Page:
A brief visit to stage 2 finds FyreSky, a 4 piece Goth Doom Rock also from Essex. Having been through a number of changes, the relatively stable trio of Gabriel Valentine (vocals and guitar), Kris White (bass and vocals) and Nicole Lastauskas (guitar and vocals) are joined tonight by birthday boy Jack Morris on drums. Their set is short but entertaining with Gabriel providing to be a charismatic frontman. From own material like 'Carpe Noctum' and 'Starchaser' (an award winning song), to notable covers like 'The Time Warp' and Britney's 'Toxic', the set entertains. It was amusing to see the looks on the faces of the Doom merchants in the audience when a Metal version of Toxic was revealed. But it was well received and had them dancing in the aisles. As was 'Pleasure For Pain', a song about kinky sex. As opposed to regular sex. One involves a feather, the other involves the whole chicken.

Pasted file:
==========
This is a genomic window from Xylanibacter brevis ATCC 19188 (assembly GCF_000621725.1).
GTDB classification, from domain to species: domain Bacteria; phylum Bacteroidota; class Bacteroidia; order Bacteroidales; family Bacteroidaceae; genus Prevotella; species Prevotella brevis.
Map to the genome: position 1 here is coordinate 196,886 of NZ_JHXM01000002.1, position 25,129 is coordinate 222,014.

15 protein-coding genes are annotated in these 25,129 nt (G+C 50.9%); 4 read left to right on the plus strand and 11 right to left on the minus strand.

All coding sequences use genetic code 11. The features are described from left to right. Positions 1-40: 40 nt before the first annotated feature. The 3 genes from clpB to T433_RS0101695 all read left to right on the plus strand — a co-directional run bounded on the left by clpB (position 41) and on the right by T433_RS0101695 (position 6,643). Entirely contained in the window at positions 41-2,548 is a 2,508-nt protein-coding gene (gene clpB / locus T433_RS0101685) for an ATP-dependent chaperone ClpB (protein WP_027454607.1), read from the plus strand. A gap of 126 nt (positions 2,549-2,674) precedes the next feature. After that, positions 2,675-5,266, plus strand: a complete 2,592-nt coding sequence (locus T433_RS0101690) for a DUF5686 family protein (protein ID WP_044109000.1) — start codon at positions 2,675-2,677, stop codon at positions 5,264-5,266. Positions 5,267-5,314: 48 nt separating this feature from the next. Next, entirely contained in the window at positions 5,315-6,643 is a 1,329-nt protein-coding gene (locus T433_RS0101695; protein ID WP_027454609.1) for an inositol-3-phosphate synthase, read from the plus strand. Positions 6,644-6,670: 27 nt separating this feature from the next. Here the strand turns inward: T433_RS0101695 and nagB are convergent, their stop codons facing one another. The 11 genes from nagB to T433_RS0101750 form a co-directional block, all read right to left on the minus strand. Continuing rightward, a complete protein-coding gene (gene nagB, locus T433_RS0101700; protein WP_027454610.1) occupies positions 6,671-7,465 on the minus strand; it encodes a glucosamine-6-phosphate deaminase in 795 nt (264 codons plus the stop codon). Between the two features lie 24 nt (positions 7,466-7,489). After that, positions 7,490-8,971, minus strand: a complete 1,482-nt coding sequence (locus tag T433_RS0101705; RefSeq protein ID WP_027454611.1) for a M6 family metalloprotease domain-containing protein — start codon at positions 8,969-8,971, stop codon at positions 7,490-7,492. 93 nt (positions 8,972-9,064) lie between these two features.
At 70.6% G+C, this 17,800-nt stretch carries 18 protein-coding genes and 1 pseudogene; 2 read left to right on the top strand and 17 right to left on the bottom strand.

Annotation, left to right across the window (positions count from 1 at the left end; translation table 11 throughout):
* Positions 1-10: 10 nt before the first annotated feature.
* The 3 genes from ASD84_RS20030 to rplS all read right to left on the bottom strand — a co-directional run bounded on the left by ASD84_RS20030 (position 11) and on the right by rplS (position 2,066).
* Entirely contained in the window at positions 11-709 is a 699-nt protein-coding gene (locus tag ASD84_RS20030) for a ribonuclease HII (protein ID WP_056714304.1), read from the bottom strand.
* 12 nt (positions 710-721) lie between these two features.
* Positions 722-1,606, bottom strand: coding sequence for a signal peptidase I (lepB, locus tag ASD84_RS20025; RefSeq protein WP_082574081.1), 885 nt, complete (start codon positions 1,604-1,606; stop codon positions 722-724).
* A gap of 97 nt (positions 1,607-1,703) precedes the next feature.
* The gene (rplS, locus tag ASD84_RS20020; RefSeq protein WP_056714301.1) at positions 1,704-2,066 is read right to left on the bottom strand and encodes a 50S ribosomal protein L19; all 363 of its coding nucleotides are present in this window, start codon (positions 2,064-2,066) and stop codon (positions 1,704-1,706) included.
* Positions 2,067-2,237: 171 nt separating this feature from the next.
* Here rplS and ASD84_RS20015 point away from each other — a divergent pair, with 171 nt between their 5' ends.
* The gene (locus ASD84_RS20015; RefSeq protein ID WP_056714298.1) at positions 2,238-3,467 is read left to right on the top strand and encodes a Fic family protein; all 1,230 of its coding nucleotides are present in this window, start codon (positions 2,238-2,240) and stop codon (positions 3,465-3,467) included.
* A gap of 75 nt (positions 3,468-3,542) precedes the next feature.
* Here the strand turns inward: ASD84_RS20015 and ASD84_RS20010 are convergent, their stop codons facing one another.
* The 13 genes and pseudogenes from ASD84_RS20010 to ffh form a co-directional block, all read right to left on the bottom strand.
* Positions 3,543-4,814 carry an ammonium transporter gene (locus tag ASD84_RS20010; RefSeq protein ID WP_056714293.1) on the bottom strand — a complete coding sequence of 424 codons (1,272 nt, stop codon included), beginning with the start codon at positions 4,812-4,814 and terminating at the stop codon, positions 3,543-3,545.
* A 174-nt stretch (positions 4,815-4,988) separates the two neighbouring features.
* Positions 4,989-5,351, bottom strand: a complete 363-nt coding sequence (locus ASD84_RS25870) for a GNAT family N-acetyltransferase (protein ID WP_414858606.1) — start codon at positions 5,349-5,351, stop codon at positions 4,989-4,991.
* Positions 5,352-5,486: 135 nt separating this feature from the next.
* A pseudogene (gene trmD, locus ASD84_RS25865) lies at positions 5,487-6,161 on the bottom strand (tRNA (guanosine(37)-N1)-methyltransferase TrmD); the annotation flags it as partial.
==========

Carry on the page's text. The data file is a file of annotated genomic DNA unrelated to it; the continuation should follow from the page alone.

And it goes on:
Talking of a bit strange, let me introduce you to Ward XV1, an eclectic troupe of performers who may just be for me the find of the weekend. The macabre mass of monochrome madness performed their theatre of (bad) dreams to a curious audience who had watched them assemble their bizarre collection of stage props. Clearly influenced by the Alice Cooper school of theatrics, the band perform a disturbing story of the troubled life of frontwoman Psychoberrie. Appearing on stage in her black and white striped Andy Pandy suit, clutching a Teddy bear, we are guided through her personal hell of her childhood and splintered relationship with her mother. Her metamorphosis into an angel of death, helpfully aided by 'the shadows', sees her gun down her cruel mother (played by her mother) as well as taking a chainsaw to her unshadowed demons. It's slightly disturbing, but entirely entertaining as the crowd grow into the whole show and suddenly 60 minutes have disappeared. The finale sees the gleefully mad Psychoberrie and her now reanimated corpse dive into the crowd to start a fun but frantic polka circle whilst the band plays on. And a shout out here to guitarist Lex who's fretboard skills were excellent and wholly appropriate to the show. Nice Hagstrom guitar too. Ward XV1 are an interesting act that I recommend you check out for yourself. I will be seeing them again as soon as I can.